One of the inaugural releases in the Family Heritage series, this story is based on a true incident. The husband-and-wife authors (the African-American Arts series) adopt the crisp and amiable voice of eight-year-old Daisy Turner, a former slave's daughter who was born in Vermont in 1883. Daisy's teacher announces that, for a school competition, each girl will hold a doll from a different country and recite a poem about that nationality. When she hands Daisy a rag doll "with a coal black face," the other girls giggle; and anger "bubbled inside me like hot tar." Daisy's father, Papu, advises her to memorize the poem her teacher has written, even though it obviously offends her. Disconcertingly, readers never learn any of the poem's contents. Daisy instead comments, "I had never really noticed the color of my skin. It was as if Miss Clark's poem had opened my eyes for the first time." On stage during the program, Daisy finds that her teacher's words "caught in my throat like a bone," and the child delivers an extemporaneous but prize-winning poem ("My Papu says that half the world/ Is nearly black as night./ And it does no harm to take a chance/ And stay right in the fight"). Johnson's (Knoxville, Tennessee) spare representational paintings capture the narrative's emotion-charged tenor. A concluding page offers historical background as well as tips for rhyming games and for writing poems. Ages 6-10. (Sept.) Copyright 2000 Cahners Business Information.|
Publishers Weekly - Publisher's Weekly
K-Gr 2-Based on the real Daisy Turner's family stories archived in the Vermont Folklife Center, this book, set in the 1890s, is about an eight-year-old African-American girl's awakening racial awareness. For the end-of-school program featuring poems about different nations of the world, Daisy's teacher announces that a prize will be given for the best speaker. Each girl receives a doll to carry and a poem to memorize for the occasion. Daisy gets "a rag doll with a coal black face" and her poem makes her angry. When she confides in her father, he reassures her that to him she is the prettiest girl in their town. When she stands on the stage with her white classmates in her shabby school dress, for the first time Daisy feels "-ashamed of the way I looked." Instead of the poem her teacher had written, the child makes up a new one on the spot-a proud, defiant poem that startles the audience but earns her first prize for "the most original and honest presentation." Though the storytelling suffers from a didactic tone, the book is a historically accurate period piece. The composition and execution of the impressionistic paintings seem disappointingly uneven at times. Still, pair this unique tale with Alan Govenar's Osceola: Memories of a Sharecropper's Daughter (Jump at the Sun, 2000) for an authentic, child-centered look at the black experience around the turn of the 20th century.-Kate McClelland, Perrot Memorial Library, Old Greenwich, CT Copyright 2000 Cahners Business Information.|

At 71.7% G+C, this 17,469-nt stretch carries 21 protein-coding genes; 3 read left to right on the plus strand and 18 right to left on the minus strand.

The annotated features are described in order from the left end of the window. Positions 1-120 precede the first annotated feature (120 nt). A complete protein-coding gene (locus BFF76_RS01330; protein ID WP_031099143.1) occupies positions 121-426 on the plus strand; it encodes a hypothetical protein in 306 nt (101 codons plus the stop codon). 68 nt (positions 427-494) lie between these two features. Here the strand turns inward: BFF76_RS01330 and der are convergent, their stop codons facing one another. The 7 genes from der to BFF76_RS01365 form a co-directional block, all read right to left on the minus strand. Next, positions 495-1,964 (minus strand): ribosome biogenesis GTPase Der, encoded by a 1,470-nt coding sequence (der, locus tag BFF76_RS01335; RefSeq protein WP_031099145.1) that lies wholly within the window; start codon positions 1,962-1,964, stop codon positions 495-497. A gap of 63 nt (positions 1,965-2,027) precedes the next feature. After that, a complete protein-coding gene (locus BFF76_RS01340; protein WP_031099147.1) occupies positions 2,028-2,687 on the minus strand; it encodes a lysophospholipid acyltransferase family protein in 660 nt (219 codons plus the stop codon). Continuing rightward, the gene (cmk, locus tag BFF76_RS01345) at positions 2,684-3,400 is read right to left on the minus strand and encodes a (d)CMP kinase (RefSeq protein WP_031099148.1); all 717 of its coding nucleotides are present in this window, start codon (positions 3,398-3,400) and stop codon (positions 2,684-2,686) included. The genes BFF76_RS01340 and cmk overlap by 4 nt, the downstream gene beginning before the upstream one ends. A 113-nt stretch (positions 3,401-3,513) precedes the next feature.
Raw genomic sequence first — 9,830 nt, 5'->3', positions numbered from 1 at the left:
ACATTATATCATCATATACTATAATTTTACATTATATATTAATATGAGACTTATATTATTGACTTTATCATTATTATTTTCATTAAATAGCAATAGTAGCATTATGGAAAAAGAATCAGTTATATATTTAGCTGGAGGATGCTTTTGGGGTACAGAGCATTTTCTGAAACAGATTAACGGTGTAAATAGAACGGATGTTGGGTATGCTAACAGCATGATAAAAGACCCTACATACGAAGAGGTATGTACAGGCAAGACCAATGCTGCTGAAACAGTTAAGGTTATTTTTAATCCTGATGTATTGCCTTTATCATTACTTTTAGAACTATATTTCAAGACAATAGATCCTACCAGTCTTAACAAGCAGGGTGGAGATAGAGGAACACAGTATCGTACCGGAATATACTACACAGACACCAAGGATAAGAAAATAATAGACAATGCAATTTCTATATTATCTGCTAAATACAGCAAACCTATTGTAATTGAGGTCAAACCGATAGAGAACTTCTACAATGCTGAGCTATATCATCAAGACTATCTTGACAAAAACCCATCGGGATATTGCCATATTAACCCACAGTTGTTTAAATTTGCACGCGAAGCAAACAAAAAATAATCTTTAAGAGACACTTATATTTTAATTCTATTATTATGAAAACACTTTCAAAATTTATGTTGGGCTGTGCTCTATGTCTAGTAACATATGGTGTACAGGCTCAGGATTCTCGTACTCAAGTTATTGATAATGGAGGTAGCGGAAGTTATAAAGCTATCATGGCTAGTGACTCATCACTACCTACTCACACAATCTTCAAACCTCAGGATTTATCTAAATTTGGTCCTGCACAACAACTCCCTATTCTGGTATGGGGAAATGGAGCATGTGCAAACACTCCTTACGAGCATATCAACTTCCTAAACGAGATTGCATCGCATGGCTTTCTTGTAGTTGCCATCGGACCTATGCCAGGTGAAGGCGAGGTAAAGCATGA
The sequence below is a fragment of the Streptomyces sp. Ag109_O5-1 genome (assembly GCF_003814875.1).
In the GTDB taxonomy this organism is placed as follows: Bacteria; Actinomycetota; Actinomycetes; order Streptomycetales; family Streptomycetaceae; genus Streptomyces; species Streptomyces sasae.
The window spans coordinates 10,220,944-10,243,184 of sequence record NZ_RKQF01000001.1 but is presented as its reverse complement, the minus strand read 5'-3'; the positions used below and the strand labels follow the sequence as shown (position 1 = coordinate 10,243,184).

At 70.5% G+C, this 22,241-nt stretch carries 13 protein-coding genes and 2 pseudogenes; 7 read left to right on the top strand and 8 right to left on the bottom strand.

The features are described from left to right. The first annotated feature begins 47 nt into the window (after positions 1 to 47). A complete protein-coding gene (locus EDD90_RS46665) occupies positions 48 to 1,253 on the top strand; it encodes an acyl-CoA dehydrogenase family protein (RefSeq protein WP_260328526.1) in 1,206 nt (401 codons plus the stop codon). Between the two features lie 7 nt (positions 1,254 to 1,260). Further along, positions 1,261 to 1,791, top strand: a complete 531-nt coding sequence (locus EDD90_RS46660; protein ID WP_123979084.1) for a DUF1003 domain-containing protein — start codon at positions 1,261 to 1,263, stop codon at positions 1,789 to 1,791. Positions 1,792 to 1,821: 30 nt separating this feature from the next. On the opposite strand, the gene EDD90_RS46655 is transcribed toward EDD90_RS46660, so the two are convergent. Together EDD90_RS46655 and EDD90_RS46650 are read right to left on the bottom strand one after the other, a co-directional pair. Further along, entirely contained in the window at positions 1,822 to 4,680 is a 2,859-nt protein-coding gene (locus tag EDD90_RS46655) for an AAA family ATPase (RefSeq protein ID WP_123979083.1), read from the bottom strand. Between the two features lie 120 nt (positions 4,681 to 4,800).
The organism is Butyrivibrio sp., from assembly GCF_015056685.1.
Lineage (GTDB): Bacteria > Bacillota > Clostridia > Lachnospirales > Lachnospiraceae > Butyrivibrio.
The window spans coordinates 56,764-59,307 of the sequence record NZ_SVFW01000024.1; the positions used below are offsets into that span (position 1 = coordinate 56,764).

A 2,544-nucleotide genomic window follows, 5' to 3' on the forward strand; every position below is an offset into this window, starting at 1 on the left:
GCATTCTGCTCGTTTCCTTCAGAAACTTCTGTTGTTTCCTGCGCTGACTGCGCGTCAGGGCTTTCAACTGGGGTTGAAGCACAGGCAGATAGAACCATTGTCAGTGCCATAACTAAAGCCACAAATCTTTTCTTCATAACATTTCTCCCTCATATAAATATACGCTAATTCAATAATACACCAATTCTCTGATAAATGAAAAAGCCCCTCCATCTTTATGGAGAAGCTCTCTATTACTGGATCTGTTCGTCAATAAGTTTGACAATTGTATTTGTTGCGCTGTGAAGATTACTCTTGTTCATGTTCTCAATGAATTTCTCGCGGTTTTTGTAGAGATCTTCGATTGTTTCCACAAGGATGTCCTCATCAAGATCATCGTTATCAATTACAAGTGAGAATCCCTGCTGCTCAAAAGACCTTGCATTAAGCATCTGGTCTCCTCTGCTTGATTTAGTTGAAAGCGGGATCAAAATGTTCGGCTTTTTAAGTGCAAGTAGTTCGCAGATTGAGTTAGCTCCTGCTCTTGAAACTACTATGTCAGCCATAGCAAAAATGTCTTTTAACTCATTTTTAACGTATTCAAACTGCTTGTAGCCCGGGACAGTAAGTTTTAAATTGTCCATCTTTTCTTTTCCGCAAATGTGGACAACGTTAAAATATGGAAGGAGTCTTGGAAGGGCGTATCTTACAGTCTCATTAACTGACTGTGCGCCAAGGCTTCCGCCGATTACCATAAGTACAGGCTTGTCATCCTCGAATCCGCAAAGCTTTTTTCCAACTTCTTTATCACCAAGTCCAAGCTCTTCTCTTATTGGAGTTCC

The state of Vermont conjures images of apples, maple sugar candy, individualism. Individualism is expressed in the state's diverse history and in two new children's books. The first is about a gutsy small daughter of a former slave and the second, about immigrant brothers who fled oppression and poverty in Prussia. The charm of these handsomely illustrated books from The Vermont Folklife Center is that they are about real Vermonters.
Daisy Turner is an eight-year-old African-American girl living in Grafton, Vermont, in the 1890s. She is aware of her skin color for the first time when her teacher gives each girl a rag doll representing a nationality. During a contest, the girls must read a teacher-prepared speech about the assigned doll. The white girls, who received white dolls, giggle when Daisy is handed a coal black one.
Daisy's father, trying to boost her morale, tells her she is pretty and encourages her to participate. "You can present your black doll in the program and be just as proud as anyone," he says. Daisy, however, feels the words of her teacher's poem "catch in her throat like a bone." Then she sees her father smile. "I took a deep breath and stood tall, just like the pine trees that surround our house." Daisy makes up her own poem, confronting the issue of her doll's color head on. She wins for her "original and honest presentation."
The tale of two immigrant brothers from Prussia is also true with a surprising twist. Heinrich makes his way to America first, is given a new name by officials and is sent to Vermont to work for a farmer. "As he milked, he would look through the open barn door at the dark green mountains and think, 'I love it here. I have come tothe right place.'" He works hard, learns English and hopes to send for his family. When his brother Friedrich emigrates he does not know his brother's new name or whereabouts, but is also sent to Vermont. The brothers meet months later when they are asked by their respective employers to mend a fence, unaware that they've been living only a mile apart. The folksy yet industrial quality of the illustrations reinforces the labors and struggles of the immigrants in their new land.
The books are as fresh as fall color and as satisfying as cold cider. They each conclude with storytelling or rhyming activities for young readers, and further verification of the authenticity of the story. Heinrich's grandson, Edward, became Vermont's Commissioner of Agriculture. Daisy became her family's historian.
Grants from the Fund for Folk Culture and the Christian A. Johnson Endeavor Foundation supported the books.